A Peek Behind The Palms (A Brief History of Palm Springs)

Get to know one of California’s best-kept vacation getaways: Palm Springs! Tucked away in the desert inland from Los Angeles and San Diego, Palm Springs offers a relaxing desert getaway with a rich history.

Palm Springs’ Beginnings

Long before movie stars and golf pros arrived, a peaceful tribe of Indians lived in the area that became Palm Springs. The ancestors of today’s Agua Caliente Band of Cahuilla Indians dwelled in an area of lush vegetation now known as Indian Canyons more than 2,000 years ago, which is just a few minutes outside downtown Palm Springs.

In 1853, the U.S. Government sent a survey party to Palm Springs and its natural hot springs to establish the first wagon route through the San Gorgonio Pass. More than 20 years later, in 1877, the government split the parcels of land between the Agua Caliente tribe and Southern Pacific Railroad to give Southern Pacific incentive to complete the railroad to the Pacific Coast.

In 1884, the first major settlement began when Judge John Guthrie McCallum relocated from San Francisco with his family hoping the dry climate would cure his son’s tuberculosis. McCallum purchased land from Southern Pacific Railroad and built an aqueduct to bring water to the Coachella Valley. Although Dr. Welwood Murray built the first hotel in 1886, it closed in 1909, the same year that the Coffman Family opened the Desert Inn as a health resort. The hotel was modernized in 1927 but closed in 1967, and a shopping complex was built on the site.

Palm Springs was incorporated as a city in 1938, long after it became a playground for movie stars in the 1920’s.

Palm Springs and the Coachella Valley played an important part in World War II. The desert became a training ground for General George S. Patton’s troops prior to the North Africa invasion. The El Mirador Hotel was purchased by the U.S. government and converted it into Torney General Hospital. Today it’s the location of the Desert Regional Medical Center.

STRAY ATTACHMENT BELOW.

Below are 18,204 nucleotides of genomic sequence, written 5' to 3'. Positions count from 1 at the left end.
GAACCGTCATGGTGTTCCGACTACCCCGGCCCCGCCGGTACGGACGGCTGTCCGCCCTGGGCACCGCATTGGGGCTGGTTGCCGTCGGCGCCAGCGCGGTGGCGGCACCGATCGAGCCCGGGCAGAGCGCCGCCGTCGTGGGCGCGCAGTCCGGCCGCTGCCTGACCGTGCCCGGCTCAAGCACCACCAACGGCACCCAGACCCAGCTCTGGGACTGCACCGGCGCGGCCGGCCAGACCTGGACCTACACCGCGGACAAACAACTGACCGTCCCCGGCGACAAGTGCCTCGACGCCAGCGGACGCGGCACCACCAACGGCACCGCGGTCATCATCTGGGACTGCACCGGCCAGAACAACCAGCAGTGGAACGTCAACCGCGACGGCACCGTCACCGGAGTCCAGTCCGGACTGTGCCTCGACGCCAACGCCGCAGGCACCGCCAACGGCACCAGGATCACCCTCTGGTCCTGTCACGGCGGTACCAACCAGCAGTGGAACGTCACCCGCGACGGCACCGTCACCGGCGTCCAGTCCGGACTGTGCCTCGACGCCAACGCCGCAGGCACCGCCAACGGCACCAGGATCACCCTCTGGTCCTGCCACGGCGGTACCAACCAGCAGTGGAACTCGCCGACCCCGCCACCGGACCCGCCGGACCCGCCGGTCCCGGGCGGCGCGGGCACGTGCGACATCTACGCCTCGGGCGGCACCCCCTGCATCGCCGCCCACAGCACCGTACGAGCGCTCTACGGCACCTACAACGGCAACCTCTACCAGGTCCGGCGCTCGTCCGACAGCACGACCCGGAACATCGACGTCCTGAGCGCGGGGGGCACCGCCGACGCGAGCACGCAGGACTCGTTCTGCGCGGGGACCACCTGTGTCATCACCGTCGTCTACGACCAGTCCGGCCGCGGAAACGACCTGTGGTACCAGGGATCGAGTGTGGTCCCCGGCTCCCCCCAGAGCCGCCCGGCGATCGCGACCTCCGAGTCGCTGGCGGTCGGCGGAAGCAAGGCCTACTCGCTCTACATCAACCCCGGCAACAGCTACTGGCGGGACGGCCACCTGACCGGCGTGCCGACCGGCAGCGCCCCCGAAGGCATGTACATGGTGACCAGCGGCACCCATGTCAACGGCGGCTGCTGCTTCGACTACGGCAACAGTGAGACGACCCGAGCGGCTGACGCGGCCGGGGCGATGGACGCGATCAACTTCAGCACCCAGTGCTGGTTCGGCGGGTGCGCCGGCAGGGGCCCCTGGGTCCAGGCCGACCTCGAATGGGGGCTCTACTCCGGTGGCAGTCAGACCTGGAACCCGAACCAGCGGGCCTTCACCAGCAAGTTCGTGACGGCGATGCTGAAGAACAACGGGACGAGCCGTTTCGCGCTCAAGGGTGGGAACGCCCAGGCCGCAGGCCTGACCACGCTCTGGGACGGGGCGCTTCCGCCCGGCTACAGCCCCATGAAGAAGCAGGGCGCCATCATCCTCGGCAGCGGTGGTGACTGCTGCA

The airfield near the city that was a staging area for the Air Corps Ferrying Command’s 21st Ferrying Group is now the location of the Palm Springs International Airport.

Hollywood’s Playground

The Hollywood studios had a “two-hour rule” that required actors under contract to be available within two hours from the studio for any last minute film shoots. Palm Springs is about an hour and 50-minute drive from Los Angeles, so the “two-hour rule” helped put Palm Springs on the map.

Famous residents with Palm Springs hideaways included: Albert Einstein, Frank Sinatra, Dean Martin, Sammy Davis Jr., Bob Hope, Bing Crosby, Kirk Douglas and Cary Grant. Famous ladies that frequently visited, included Marilyn Monroe, Dinah Shore, Lily Tomlin and Elizabeth Taylor.

High-powered couples that rendezvoused here included Clark Gable and Carole Lombard, Frank Sinatra and Ava Gardner, Elvis and Priscilla, President Dwight and Mamie Eisenhower, President Ronald and Nancy Reagan and Walter and Lee Annenberg.

Today, Hollywood A-Listers are often drawn to Palm Springs in January for the Palm Springs International Film Festival founded by Mayor Sonny Bono in 1989. Frequent visitors include Clint Eastwood, John Travolta, Ron Howard, Halle Barry and Leonardo DiCaprio.

Many details from Palm Springs’ rich history still remain in the city, and make it a fascinating city to tour.

When you’re ready to explore Palm Springs’ history, golf courses, swimming pools and tennis courts, book online or speak with a ResorTime travel concierge at (877)477-7368.

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